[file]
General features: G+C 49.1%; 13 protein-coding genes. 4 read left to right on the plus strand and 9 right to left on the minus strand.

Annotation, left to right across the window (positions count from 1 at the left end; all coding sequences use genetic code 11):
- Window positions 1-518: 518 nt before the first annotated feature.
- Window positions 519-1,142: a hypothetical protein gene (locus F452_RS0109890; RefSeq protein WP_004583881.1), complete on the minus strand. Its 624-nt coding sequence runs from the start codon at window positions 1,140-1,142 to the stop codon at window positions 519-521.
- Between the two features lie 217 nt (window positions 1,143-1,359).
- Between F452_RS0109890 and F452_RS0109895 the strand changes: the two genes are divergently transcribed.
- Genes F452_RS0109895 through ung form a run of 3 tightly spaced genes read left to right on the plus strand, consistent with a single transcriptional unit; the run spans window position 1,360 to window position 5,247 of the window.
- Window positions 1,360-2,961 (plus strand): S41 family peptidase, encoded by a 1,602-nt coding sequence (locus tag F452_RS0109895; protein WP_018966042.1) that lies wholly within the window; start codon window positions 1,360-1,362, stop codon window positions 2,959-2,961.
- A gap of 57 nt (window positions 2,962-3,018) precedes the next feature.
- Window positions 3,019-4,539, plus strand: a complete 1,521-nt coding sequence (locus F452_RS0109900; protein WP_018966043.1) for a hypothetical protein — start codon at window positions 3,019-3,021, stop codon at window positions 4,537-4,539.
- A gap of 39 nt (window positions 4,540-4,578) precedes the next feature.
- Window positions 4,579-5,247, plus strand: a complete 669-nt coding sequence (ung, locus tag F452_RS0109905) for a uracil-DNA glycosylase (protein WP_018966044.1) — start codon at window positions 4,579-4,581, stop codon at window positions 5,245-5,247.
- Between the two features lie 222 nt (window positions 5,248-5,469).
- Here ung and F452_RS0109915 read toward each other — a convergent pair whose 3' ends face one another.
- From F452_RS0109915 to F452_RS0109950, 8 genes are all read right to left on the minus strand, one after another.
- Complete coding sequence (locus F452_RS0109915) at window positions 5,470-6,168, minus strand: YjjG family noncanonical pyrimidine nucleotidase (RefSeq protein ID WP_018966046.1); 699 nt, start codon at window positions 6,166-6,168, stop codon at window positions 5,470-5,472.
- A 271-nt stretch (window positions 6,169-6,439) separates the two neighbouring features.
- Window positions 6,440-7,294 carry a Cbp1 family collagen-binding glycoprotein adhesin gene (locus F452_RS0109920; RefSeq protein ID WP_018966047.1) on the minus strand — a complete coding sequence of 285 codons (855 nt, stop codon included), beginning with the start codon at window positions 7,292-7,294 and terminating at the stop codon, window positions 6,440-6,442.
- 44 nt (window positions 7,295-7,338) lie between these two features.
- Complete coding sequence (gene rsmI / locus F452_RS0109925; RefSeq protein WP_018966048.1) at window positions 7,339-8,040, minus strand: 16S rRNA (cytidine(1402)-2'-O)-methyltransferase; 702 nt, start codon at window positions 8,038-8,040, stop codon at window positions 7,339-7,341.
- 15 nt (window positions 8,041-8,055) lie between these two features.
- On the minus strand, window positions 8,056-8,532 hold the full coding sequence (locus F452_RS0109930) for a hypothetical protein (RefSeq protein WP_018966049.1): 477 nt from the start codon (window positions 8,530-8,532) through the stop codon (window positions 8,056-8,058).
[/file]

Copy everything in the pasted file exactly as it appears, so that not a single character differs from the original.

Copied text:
General features: G+C 49.1%; 13 protein-coding genes. 4 read left to right on the plus strand and 9 right to left on the minus strand.

Annotation, left to right across the window (positions count from 1 at the left end; all coding sequences use genetic code 11):
- Window positions 1-518: 518 nt before the first annotated feature.
- Window positions 519-1,142: a hypothetical protein gene (locus F452_RS0109890; RefSeq protein WP_004583881.1), complete on the minus strand. Its 624-nt coding sequence runs from the start codon at window positions 1,140-1,142 to the stop codon at window positions 519-521.
- Between the two features lie 217 nt (window positions 1,143-1,359).
- Between F452_RS0109890 and F452_RS0109895 the strand changes: the two genes are divergently transcribed.
- Genes F452_RS0109895 through ung form a run of 3 tightly spaced genes read left to right on the plus strand, consistent with a single transcriptional unit; the run spans window position 1,360 to window position 5,247 of the window.
- Window positions 1,360-2,961 (plus strand): S41 family peptidase, encoded by a 1,602-nt coding sequence (locus tag F452_RS0109895; protein WP_018966042.1) that lies wholly within the window; start codon window positions 1,360-1,362, stop codon window positions 2,959-2,961.
- A gap of 57 nt (window positions 2,962-3,018) precedes the next feature.
- Window positions 3,019-4,539, plus strand: a complete 1,521-nt coding sequence (locus F452_RS0109900; protein WP_018966043.1) for a hypothetical protein — start codon at window positions 3,019-3,021, stop codon at window positions 4,537-4,539.
- A gap of 39 nt (window positions 4,540-4,578) precedes the next feature.
- Window positions 4,579-5,247, plus strand: a complete 669-nt coding sequence (ung, locus tag F452_RS0109905) for a uracil-DNA glycosylase (protein WP_018966044.1) — start codon at window positions 4,579-4,581, stop codon at window positions 5,245-5,247.
- Between the two features lie 222 nt (window positions 5,248-5,469).
- Here ung and F452_RS0109915 read toward each other — a convergent pair whose 3' ends face one another.
- From F452_RS0109915 to F452_RS0109950, 8 genes are all read right to left on the minus strand, one after another.
- Complete coding sequence (locus F452_RS0109915) at window positions 5,470-6,168, minus strand: YjjG family noncanonical pyrimidine nucleotidase (RefSeq protein ID WP_018966046.1); 699 nt, start codon at window positions 6,166-6,168, stop codon at window positions 5,470-5,472.
- A 271-nt stretch (window positions 6,169-6,439) separates the two neighbouring features.
- Window positions 6,440-7,294 carry a Cbp1 family collagen-binding glycoprotein adhesin gene (locus F452_RS0109920; RefSeq protein ID WP_018966047.1) on the minus strand — a complete coding sequence of 285 codons (855 nt, stop codon included), beginning with the start codon at window positions 7,292-7,294 and terminating at the stop codon, window positions 6,440-6,442.
- 44 nt (window positions 7,295-7,338) lie between these two features.
- Complete coding sequence (gene rsmI / locus F452_RS0109925; RefSeq protein WP_018966048.1) at window positions 7,339-8,040, minus strand: 16S rRNA (cytidine(1402)-2'-O)-methyltransferase; 702 nt, start codon at window positions 8,038-8,040, stop codon at window positions 7,339-7,341.
- 15 nt (window positions 8,041-8,055) lie between these two features.
- On the minus strand, window positions 8,056-8,532 hold the full coding sequence (locus F452_RS0109930) for a hypothetical protein (RefSeq protein WP_018966049.1): 477 nt from the start codon (window positions 8,530-8,532) through the stop codon (window positions 8,056-8,058).